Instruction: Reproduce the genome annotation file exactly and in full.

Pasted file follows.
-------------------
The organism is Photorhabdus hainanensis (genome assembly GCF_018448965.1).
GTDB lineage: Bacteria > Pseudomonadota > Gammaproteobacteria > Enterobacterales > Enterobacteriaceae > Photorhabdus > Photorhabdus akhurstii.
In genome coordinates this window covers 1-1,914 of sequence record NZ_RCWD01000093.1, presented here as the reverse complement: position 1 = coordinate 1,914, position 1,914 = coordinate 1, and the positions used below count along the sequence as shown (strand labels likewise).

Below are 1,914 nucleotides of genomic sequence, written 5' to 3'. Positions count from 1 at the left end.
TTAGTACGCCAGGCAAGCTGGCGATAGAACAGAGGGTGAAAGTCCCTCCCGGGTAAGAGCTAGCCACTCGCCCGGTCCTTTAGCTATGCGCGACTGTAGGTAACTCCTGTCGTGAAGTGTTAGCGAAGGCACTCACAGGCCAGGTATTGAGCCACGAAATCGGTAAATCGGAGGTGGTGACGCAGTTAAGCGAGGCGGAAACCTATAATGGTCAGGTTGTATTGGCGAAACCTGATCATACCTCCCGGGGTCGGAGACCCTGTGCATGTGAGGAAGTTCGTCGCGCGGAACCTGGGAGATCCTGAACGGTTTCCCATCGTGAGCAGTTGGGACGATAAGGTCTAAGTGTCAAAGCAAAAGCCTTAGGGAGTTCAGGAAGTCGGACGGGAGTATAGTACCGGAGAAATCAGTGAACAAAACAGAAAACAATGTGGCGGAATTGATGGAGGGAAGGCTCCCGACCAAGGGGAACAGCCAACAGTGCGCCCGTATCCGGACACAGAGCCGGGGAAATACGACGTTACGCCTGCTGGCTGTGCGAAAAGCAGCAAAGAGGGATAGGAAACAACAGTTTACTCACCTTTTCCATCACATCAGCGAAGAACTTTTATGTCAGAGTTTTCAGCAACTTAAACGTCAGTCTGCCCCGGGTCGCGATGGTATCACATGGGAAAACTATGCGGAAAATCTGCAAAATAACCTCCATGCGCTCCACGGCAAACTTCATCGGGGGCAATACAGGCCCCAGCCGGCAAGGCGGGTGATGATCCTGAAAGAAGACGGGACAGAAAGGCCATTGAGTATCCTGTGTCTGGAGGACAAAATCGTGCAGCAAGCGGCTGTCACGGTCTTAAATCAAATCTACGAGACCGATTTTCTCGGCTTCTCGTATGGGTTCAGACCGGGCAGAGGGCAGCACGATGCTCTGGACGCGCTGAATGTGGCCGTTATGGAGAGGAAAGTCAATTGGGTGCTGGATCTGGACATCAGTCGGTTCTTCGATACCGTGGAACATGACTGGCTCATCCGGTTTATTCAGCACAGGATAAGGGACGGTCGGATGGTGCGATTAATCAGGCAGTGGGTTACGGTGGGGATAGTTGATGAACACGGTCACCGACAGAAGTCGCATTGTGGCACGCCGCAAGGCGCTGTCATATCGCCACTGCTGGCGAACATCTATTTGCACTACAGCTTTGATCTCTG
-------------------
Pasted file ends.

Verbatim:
The organism is Photorhabdus hainanensis (genome assembly GCF_018448965.1).
GTDB lineage: Bacteria > Pseudomonadota > Gammaproteobacteria > Enterobacterales > Enterobacteriaceae > Photorhabdus > Photorhabdus akhurstii.
In genome coordinates this window covers 1-1,914 of sequence record NZ_RCWD01000093.1, presented here as the reverse complement: position 1 = coordinate 1,914, position 1,914 = coordinate 1, and the positions used below count along the sequence as shown (strand labels likewise).

Below are 1,914 nucleotides of genomic sequence, written 5' to 3'. Positions count from 1 at the left end.
TTAGTACGCCAGGCAAGCTGGCGATAGAACAGAGGGTGAAAGTCCCTCCCGGGTAAGAGCTAGCCACTCGCCCGGTCCTTTAGCTATGCGCGACTGTAGGTAACTCCTGTCGTGAAGTGTTAGCGAAGGCACTCACAGGCCAGGTATTGAGCCACGAAATCGGTAAATCGGAGGTGGTGACGCAGTTAAGCGAGGCGGAAACCTATAATGGTCAGGTTGTATTGGCGAAACCTGATCATACCTCCCGGGGTCGGAGACCCTGTGCATGTGAGGAAGTTCGTCGCGCGGAACCTGGGAGATCCTGAACGGTTTCCCATCGTGAGCAGTTGGGACGATAAGGTCTAAGTGTCAAAGCAAAAGCCTTAGGGAGTTCAGGAAGTCGGACGGGAGTATAGTACCGGAGAAATCAGTGAACAAAACAGAAAACAATGTGGCGGAATTGATGGAGGGAAGGCTCCCGACCAAGGGGAACAGCCAACAGTGCGCCCGTATCCGGACACAGAGCCGGGGAAATACGACGTTACGCCTGCTGGCTGTGCGAAAAGCAGCAAAGAGGGATAGGAAACAACAGTTTACTCACCTTTTCCATCACATCAGCGAAGAACTTTTATGTCAGAGTTTTCAGCAACTTAAACGTCAGTCTGCCCCGGGTCGCGATGGTATCACATGGGAAAACTATGCGGAAAATCTGCAAAATAACCTCCATGCGCTCCACGGCAAACTTCATCGGGGGCAATACAGGCCCCAGCCGGCAAGGCGGGTGATGATCCTGAAAGAAGACGGGACAGAAAGGCCATTGAGTATCCTGTGTCTGGAGGACAAAATCGTGCAGCAAGCGGCTGTCACGGTCTTAAATCAAATCTACGAGACCGATTTTCTCGGCTTCTCGTATGGGTTCAGACCGGGCAGAGGGCAGCACGATGCTCTGGACGCGCTGAATGTGGCCGTTATGGAGAGGAAAGTCAATTGGGTGCTGGATCTGGACATCAGTCGGTTCTTCGATACCGTGGAACATGACTGGCTCATCCGGTTTATTCAGCACAGGATAAGGGACGGTCGGATGGTGCGATTAATCAGGCAGTGGGTTACGGTGGGGATAGTTGATGAACACGGTCACCGACAGAAGTCGCATTGTGGCACGCCGCAAGGCGCTGTCATATCGCCACTGCTGGCGAACATCTATTTGCACTACAGCTTTGATCTCTG